David Bakker helped grow industry with innovation and dedication
David Bakker has lived his life with the priorities of his life in the following order: God, family, nursery.
The first two must be well look after, as the third turned out very well with the success of the family business, J. C. Bakker and Sons Ltd.
The family-owned and operated wholesale nursery has been growing quality nursery stock for over 50 years in St. Catharines.
David Bakker was born into the industry with his father owning and operating a nursery in Holland before World War ll. Born in 1930, David grew up during the war. He remembers the Dutch flooding part of the nursery to help defend against the German invasion.
In 1948, he arrived in Canada with his mother, father and siblings. They settled in the St. Catharines and began at what they knew best: horticulture. “We were in the fruit business, growing dwarf apples,” remembers David. “Our first ornamental nursery stock was producing lily bulbs.”
Ontario Nurserymen’s Association
David was part of the group which formed the Ontario Nurserymen’s Association in 1958. The first president was Arthur Fitzsimmons of Fitzsimmons Garden Centre at Clappison’s Corners. The association’s name was changed in 1964 to Ontario Nursery Trades Association and it joined into Landscape Ontario in 1973. David served on the board from 1958 to 1966.
David remembers the early years when the growers began working to improve industry conditions such as tax issues, co-op buying, public education, Sunday closing, unemployment insurance, sale of insecticides and patent laws.
The Landscape Ontario 25th anniversary history book states, “According to David Bakker, the U.S. had a patent law that Canadian growers felt would shut them out from U.S. market.” David remembers issues of Canadian growers not allowed to produce roses from California. “In turn we couldn’t ship any of our roses to the States. Back then we got 25 cents for a rose bush.”
The group also pushed the federal government to protect the industry and the Canadian public from imported diseases, and to ensure hardy nursery stock. The resolution read, “It is resolved that all imported nursery stock with soil on the root part of the plant shall be put under quarantine for a period of one year.” David Bakker, Keith Laver, Leno Mori and Ian Smith made official presentation to Canadian Horticultural Council.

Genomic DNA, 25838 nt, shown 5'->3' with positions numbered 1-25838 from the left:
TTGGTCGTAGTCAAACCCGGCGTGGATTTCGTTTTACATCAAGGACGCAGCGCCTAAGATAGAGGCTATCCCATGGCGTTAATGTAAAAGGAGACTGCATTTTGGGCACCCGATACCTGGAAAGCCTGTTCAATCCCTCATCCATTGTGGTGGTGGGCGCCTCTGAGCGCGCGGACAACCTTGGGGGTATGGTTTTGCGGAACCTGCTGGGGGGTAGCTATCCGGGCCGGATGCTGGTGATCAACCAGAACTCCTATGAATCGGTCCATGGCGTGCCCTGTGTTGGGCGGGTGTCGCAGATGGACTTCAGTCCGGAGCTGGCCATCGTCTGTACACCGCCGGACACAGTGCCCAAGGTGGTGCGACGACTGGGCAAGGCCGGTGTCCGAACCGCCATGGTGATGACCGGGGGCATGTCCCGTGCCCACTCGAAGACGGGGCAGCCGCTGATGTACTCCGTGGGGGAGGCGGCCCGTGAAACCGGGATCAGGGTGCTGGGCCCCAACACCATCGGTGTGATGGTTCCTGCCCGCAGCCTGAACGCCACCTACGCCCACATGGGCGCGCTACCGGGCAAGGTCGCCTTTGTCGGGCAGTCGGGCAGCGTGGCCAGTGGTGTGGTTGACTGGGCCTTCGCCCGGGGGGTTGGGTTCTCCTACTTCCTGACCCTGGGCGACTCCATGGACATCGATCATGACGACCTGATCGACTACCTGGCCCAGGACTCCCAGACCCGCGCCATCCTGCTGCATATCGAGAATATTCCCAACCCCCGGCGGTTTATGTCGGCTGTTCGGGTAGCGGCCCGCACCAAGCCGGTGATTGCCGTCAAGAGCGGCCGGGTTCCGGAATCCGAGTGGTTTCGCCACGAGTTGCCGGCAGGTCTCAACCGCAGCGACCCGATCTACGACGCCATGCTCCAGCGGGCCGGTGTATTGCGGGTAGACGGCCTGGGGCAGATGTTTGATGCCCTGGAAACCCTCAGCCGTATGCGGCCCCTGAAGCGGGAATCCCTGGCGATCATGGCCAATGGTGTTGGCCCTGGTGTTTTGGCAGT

Development of hoop houses
David also says that the invention of plastic was a big boost to the nursery industry, allowing the development of hoop houses. The less expensive hoop houses also allowed a four to 12-week jump on maturity without heat.
David remembers that it took about ten years for J. C. Bakker and Sons to establish a firm financial footing. He still remembers his father’s philosophy about taking on a task with which you didn’t have any experience. “My dad would say, ‘Just go try it.’”
Innovation was a big part of David Bakker’s life. In 1960, he drove to Texas where he stopped into a number of nurseries along the way. One nursery was planting sudangrass, which it then turned back into the soil. When the grass is turned over it creates a high amount of humus containing excellent levels of nitrogen. “It creates beautiful soil,” says David.
An innovation at the nursery was an industry first when plant identification tags were introduced. “We were the first to have tags on each plant,” says David. “We hired graphics people to create our own tags, and we were also the first to have them in colour.” It wasn’t long before many more growers and garden centres featured the tags. “It was a great way to communicate with the public,” says David.
Once the nursery grew, sales staff were hired and the nursery and business expanded. Today, the nursery employs 45 full-time staff, with an additional 80 or more seasonal workers at the peak of the summer season. It has introduced many new plant varieties and is one of Canada’s leading producers of roses.
David met with Landscape Ontario in 2017 for this article at his home he has lived in for 61 years. Although he has slowed down, it’s obvious he still lives his life with his three priorities. Lucky for today’s growers that one of those priorities includes their industry.